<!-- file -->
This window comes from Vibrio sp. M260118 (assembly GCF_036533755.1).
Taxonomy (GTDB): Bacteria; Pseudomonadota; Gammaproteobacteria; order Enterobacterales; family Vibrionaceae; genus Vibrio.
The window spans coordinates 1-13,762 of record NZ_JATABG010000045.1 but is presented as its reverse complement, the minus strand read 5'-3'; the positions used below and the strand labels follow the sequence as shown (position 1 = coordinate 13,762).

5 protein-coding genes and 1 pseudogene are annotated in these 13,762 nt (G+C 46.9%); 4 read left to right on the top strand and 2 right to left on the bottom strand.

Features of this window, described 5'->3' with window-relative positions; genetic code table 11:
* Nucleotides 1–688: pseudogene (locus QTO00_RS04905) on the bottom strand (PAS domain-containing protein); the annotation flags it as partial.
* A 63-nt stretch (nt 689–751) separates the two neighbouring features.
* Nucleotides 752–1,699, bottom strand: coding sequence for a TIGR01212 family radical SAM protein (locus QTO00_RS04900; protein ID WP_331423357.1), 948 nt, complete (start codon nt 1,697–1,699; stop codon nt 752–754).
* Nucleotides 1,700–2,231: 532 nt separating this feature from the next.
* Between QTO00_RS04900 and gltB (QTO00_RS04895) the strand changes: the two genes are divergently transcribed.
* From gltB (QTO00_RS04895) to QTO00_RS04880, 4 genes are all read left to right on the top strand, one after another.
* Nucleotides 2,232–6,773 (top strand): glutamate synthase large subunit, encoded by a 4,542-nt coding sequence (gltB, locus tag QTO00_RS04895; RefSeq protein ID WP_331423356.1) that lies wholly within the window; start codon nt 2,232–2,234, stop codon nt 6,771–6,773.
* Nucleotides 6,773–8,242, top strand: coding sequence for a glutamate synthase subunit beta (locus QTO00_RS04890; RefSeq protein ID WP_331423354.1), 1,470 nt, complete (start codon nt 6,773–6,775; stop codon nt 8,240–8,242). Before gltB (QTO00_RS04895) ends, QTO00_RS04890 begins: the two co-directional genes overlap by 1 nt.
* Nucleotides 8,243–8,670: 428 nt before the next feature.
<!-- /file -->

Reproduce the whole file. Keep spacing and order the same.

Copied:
This window comes from Vibrio sp. M260118 (assembly GCF_036533755.1).
Taxonomy (GTDB): Bacteria; Pseudomonadota; Gammaproteobacteria; order Enterobacterales; family Vibrionaceae; genus Vibrio.
The window spans coordinates 1-13,762 of record NZ_JATABG010000045.1 but is presented as its reverse complement, the minus strand read 5'-3'; the positions used below and the strand labels follow the sequence as shown (position 1 = coordinate 13,762).

5 protein-coding genes and 1 pseudogene are annotated in these 13,762 nt (G+C 46.9%); 4 read left to right on the top strand and 2 right to left on the bottom strand.

Features of this window, described 5'->3' with window-relative positions; genetic code table 11:
* Nucleotides 1–688: pseudogene (locus QTO00_RS04905) on the bottom strand (PAS domain-containing protein); the annotation flags it as partial.
* A 63-nt stretch (nt 689–751) separates the two neighbouring features.
* Nucleotides 752–1,699, bottom strand: coding sequence for a TIGR01212 family radical SAM protein (locus QTO00_RS04900; protein ID WP_331423357.1), 948 nt, complete (start codon nt 1,697–1,699; stop codon nt 752–754).
* Nucleotides 1,700–2,231: 532 nt separating this feature from the next.
* Between QTO00_RS04900 and gltB (QTO00_RS04895) the strand changes: the two genes are divergently transcribed.
* From gltB (QTO00_RS04895) to QTO00_RS04880, 4 genes are all read left to right on the top strand, one after another.
* Nucleotides 2,232–6,773 (top strand): glutamate synthase large subunit, encoded by a 4,542-nt coding sequence (gltB, locus tag QTO00_RS04895; RefSeq protein ID WP_331423356.1) that lies wholly within the window; start codon nt 2,232–2,234, stop codon nt 6,771–6,773.
* Nucleotides 6,773–8,242, top strand: coding sequence for a glutamate synthase subunit beta (locus QTO00_RS04890; RefSeq protein ID WP_331423354.1), 1,470 nt, complete (start codon nt 6,773–6,775; stop codon nt 8,240–8,242). Before gltB (QTO00_RS04895) ends, QTO00_RS04890 begins: the two co-directional genes overlap by 1 nt.
* Nucleotides 8,243–8,670: 428 nt before the next feature.